In short, Putin has inherited back a nation far less sure of itself, fiscally and diplomatically, than the one he handed over more than four years ago when the world economy was just beginning its breath taking descent.
Moscow’s interference in the foreign policy of other countries could be seen as a response to Washington, which is determined to construct a missile defense system along Russia’s border in Eastern Europe and has also announced it is rebalancing its force towards the Asia-Pacific.
And Russia’s Pacific push comes after the U.S. reportedly thwarted its bid to win over more countries in Latin America in addition to Nicaragua and Venezuela. Venezuela reportedly received U.S. $2.0 billion worth of investments and improved military ties after recognizing South Ossetia and Abkhazia.Enjoying this article? Click here to subscribe for full access. Just $5 a month.
But it doesn’t always go Moscow’s way. At the recent PIF summit in the Cook Islands, Russia – a country that holds no status within the grouping – tried to get itself invited to the annual meet of leaders.
Sources at the PIF summit said Moscow had been in touch at the last minute through their foreign ministry and had demanded the invitation.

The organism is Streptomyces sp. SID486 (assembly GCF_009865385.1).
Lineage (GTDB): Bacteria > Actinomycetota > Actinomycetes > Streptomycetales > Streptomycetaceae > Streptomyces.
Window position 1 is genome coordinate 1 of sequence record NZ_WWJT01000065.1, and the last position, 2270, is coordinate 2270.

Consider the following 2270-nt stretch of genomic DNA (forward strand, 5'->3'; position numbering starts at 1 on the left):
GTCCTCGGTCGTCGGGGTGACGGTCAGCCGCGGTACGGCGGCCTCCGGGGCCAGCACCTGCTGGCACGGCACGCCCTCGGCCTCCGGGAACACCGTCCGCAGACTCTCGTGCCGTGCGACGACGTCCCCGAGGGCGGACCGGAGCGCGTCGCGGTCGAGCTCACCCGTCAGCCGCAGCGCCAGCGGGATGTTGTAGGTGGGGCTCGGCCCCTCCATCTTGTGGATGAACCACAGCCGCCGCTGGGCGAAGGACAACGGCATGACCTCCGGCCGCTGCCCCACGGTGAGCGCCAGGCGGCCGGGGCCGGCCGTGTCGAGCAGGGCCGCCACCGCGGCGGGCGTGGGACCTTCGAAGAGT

They said the Russians would have been welcomed but they would have been lumped under the “attending” category alongside Taiwan and Cuba while the likes of the United States, the United Kingdom and even China enjoyed full status as “dialogue partners”.
“They didn’t like that and they didn’t come,” one PIF source told The Diplomat.
Although genuine aid dollars are welcome, unsustainable Russian-sponsored packages can impact on governance and stability. South Pacific countries know they are pawns in a larger game and have shown a willingness to switch support behind the highest bidder in order to extract maximum dollars.
Vanuatu did this throughout 2011, with the country’s leadership changing five times and the government either flipping for or against recognition with each change.
And increasingly these small Russian satellites are acting on their own by offering their own gifts. Georgia gave Fiji 200 computers in an attempt to counter Russian generosity. That said Abkhazia says it expects more declarations of support from the Pacific.
Among smaller members of the Pacific, checkbook diplomacy corrupts good governance and democracy where it has barely had a chance to gain traction by auctioning off sovereign U.N. votes — and a nation’s foreign policy — to the highest bidder.
The arrival of Russia in recent years with few interests beyond securing a vote for an obscure cause of little relevance to South Pacific countries is also divisive and thwarts the PIF’s ability to act as a unified voice for its own interests on major issues such as climate change or trans-national crime.
But if South Pacific countries continue to sell their moral high ground on issues of little relevance they might find trouble with their traditional allies – like the U.S., Europe and in some respects China — and that the initial clout they shared at a regional level would be somewhat diminished.